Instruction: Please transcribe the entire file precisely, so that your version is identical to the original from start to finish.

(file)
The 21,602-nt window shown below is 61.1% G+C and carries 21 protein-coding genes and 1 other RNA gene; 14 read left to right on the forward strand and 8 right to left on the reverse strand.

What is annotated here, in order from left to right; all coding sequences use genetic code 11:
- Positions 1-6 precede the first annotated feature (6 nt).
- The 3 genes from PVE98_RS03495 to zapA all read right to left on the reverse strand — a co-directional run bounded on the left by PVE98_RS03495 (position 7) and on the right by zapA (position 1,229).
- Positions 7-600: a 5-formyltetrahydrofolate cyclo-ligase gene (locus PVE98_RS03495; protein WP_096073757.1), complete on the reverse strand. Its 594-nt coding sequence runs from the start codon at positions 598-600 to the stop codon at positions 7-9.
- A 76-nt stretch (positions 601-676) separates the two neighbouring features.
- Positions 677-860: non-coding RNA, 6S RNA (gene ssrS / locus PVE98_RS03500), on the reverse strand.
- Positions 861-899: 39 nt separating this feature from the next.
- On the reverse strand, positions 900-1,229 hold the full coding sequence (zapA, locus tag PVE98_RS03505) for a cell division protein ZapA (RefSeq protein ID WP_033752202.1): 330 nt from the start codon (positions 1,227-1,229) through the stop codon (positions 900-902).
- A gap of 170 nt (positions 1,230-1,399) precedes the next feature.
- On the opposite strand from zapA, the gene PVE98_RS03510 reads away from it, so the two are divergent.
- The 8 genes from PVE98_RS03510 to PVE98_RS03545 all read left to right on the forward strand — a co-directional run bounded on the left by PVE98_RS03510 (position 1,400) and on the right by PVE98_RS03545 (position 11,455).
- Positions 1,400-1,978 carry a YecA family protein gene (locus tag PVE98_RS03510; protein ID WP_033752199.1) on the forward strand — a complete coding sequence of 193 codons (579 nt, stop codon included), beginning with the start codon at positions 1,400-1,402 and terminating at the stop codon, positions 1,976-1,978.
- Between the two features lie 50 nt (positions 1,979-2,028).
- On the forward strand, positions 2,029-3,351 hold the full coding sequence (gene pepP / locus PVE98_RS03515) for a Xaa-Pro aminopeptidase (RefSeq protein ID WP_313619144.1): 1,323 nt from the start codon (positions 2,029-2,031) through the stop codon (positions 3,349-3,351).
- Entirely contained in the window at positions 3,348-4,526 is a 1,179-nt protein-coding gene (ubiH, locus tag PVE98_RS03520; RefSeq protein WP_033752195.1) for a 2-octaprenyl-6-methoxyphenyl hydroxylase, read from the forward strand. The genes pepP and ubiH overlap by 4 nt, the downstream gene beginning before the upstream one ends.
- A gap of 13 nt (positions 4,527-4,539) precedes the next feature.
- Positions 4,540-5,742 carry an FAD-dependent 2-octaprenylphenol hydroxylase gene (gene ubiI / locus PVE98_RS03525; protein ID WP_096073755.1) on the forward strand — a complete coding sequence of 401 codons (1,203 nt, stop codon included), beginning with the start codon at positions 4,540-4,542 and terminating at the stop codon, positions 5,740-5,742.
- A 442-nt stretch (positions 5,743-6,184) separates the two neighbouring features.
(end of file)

The 21,602-nt window shown below is 61.1% G+C and carries 21 protein-coding genes and 1 other RNA gene; 14 read left to right on the forward strand and 8 right to left on the reverse strand.

What is annotated here, in order from left to right; all coding sequences use genetic code 11:
- Positions 1-6 precede the first annotated feature (6 nt).
- The 3 genes from PVE98_RS03495 to zapA all read right to left on the reverse strand — a co-directional run bounded on the left by PVE98_RS03495 (position 7) and on the right by zapA (position 1,229).
- Positions 7-600: a 5-formyltetrahydrofolate cyclo-ligase gene (locus PVE98_RS03495; protein WP_096073757.1), complete on the reverse strand. Its 594-nt coding sequence runs from the start codon at positions 598-600 to the stop codon at positions 7-9.
- A 76-nt stretch (positions 601-676) separates the two neighbouring features.
- Positions 677-860: non-coding RNA, 6S RNA (gene ssrS / locus PVE98_RS03500), on the reverse strand.
- Positions 861-899: 39 nt separating this feature from the next.
- On the reverse strand, positions 900-1,229 hold the full coding sequence (zapA, locus tag PVE98_RS03505) for a cell division protein ZapA (RefSeq protein ID WP_033752202.1): 330 nt from the start codon (positions 1,227-1,229) through the stop codon (positions 900-902).
- A gap of 170 nt (positions 1,230-1,399) precedes the next feature.
- On the opposite strand from zapA, the gene PVE98_RS03510 reads away from it, so the two are divergent.
- The 8 genes from PVE98_RS03510 to PVE98_RS03545 all read left to right on the forward strand — a co-directional run bounded on the left by PVE98_RS03510 (position 1,400) and on the right by PVE98_RS03545 (position 11,455).
- Positions 1,400-1,978 carry a YecA family protein gene (locus tag PVE98_RS03510; protein ID WP_033752199.1) on the forward strand — a complete coding sequence of 193 codons (579 nt, stop codon included), beginning with the start codon at positions 1,400-1,402 and terminating at the stop codon, positions 1,976-1,978.
- Between the two features lie 50 nt (positions 1,979-2,028).
- On the forward strand, positions 2,029-3,351 hold the full coding sequence (gene pepP / locus PVE98_RS03515) for a Xaa-Pro aminopeptidase (RefSeq protein ID WP_313619144.1): 1,323 nt from the start codon (positions 2,029-2,031) through the stop codon (positions 3,349-3,351).
- Entirely contained in the window at positions 3,348-4,526 is a 1,179-nt protein-coding gene (ubiH, locus tag PVE98_RS03520; RefSeq protein WP_033752195.1) for a 2-octaprenyl-6-methoxyphenyl hydroxylase, read from the forward strand. The genes pepP and ubiH overlap by 4 nt, the downstream gene beginning before the upstream one ends.
- A gap of 13 nt (positions 4,527-4,539) precedes the next feature.
- Positions 4,540-5,742 carry an FAD-dependent 2-octaprenylphenol hydroxylase gene (gene ubiI / locus PVE98_RS03525; protein ID WP_096073755.1) on the forward strand — a complete coding sequence of 401 codons (1,203 nt, stop codon included), beginning with the start codon at positions 4,540-4,542 and terminating at the stop codon, positions 5,740-5,742.
- A 442-nt stretch (positions 5,743-6,184) separates the two neighbouring features.